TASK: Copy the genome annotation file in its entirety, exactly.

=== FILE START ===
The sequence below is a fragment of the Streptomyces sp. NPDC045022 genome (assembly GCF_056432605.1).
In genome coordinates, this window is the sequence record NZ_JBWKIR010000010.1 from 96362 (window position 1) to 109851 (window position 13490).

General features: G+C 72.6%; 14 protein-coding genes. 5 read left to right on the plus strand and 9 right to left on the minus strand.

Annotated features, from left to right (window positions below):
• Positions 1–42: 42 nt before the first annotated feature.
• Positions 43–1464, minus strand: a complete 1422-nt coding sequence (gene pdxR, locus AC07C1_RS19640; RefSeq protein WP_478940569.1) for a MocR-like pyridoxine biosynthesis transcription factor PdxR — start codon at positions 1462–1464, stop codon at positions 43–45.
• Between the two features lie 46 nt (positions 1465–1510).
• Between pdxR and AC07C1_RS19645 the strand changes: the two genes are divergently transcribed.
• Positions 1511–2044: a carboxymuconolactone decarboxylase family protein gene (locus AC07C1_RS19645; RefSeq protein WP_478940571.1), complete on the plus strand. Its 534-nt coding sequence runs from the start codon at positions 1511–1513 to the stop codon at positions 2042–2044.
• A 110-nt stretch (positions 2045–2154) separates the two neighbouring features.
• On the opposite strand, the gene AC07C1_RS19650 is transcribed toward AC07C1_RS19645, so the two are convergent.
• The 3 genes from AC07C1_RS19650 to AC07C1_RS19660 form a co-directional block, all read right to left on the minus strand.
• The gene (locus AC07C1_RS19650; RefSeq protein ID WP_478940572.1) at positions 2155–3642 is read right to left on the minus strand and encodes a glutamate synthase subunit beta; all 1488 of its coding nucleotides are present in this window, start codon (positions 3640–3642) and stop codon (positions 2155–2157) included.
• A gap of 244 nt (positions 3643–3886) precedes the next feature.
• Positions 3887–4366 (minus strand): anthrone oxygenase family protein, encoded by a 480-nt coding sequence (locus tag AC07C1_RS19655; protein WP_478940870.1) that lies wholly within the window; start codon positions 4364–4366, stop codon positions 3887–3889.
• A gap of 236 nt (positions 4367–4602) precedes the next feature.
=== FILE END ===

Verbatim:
The sequence below is a fragment of the Streptomyces sp. NPDC045022 genome (assembly GCF_056432605.1).
In genome coordinates, this window is the sequence record NZ_JBWKIR010000010.1 from 96362 (window position 1) to 109851 (window position 13490).

General features: G+C 72.6%; 14 protein-coding genes. 5 read left to right on the plus strand and 9 right to left on the minus strand.

Annotated features, from left to right (window positions below):
• Positions 1–42: 42 nt before the first annotated feature.
• Positions 43–1464, minus strand: a complete 1422-nt coding sequence (gene pdxR, locus AC07C1_RS19640; RefSeq protein WP_478940569.1) for a MocR-like pyridoxine biosynthesis transcription factor PdxR — start codon at positions 1462–1464, stop codon at positions 43–45.
• Between the two features lie 46 nt (positions 1465–1510).
• Between pdxR and AC07C1_RS19645 the strand changes: the two genes are divergently transcribed.
• Positions 1511–2044: a carboxymuconolactone decarboxylase family protein gene (locus AC07C1_RS19645; RefSeq protein WP_478940571.1), complete on the plus strand. Its 534-nt coding sequence runs from the start codon at positions 1511–1513 to the stop codon at positions 2042–2044.
• A 110-nt stretch (positions 2045–2154) separates the two neighbouring features.
• On the opposite strand, the gene AC07C1_RS19650 is transcribed toward AC07C1_RS19645, so the two are convergent.
• The 3 genes from AC07C1_RS19650 to AC07C1_RS19660 form a co-directional block, all read right to left on the minus strand.
• The gene (locus AC07C1_RS19650; RefSeq protein ID WP_478940572.1) at positions 2155–3642 is read right to left on the minus strand and encodes a glutamate synthase subunit beta; all 1488 of its coding nucleotides are present in this window, start codon (positions 3640–3642) and stop codon (positions 2155–2157) included.
• A gap of 244 nt (positions 3643–3886) precedes the next feature.
• Positions 3887–4366 (minus strand): anthrone oxygenase family protein, encoded by a 480-nt coding sequence (locus tag AC07C1_RS19655; protein WP_478940870.1) that lies wholly within the window; start codon positions 4364–4366, stop codon positions 3887–3889.
• A gap of 236 nt (positions 4367–4602) precedes the next feature.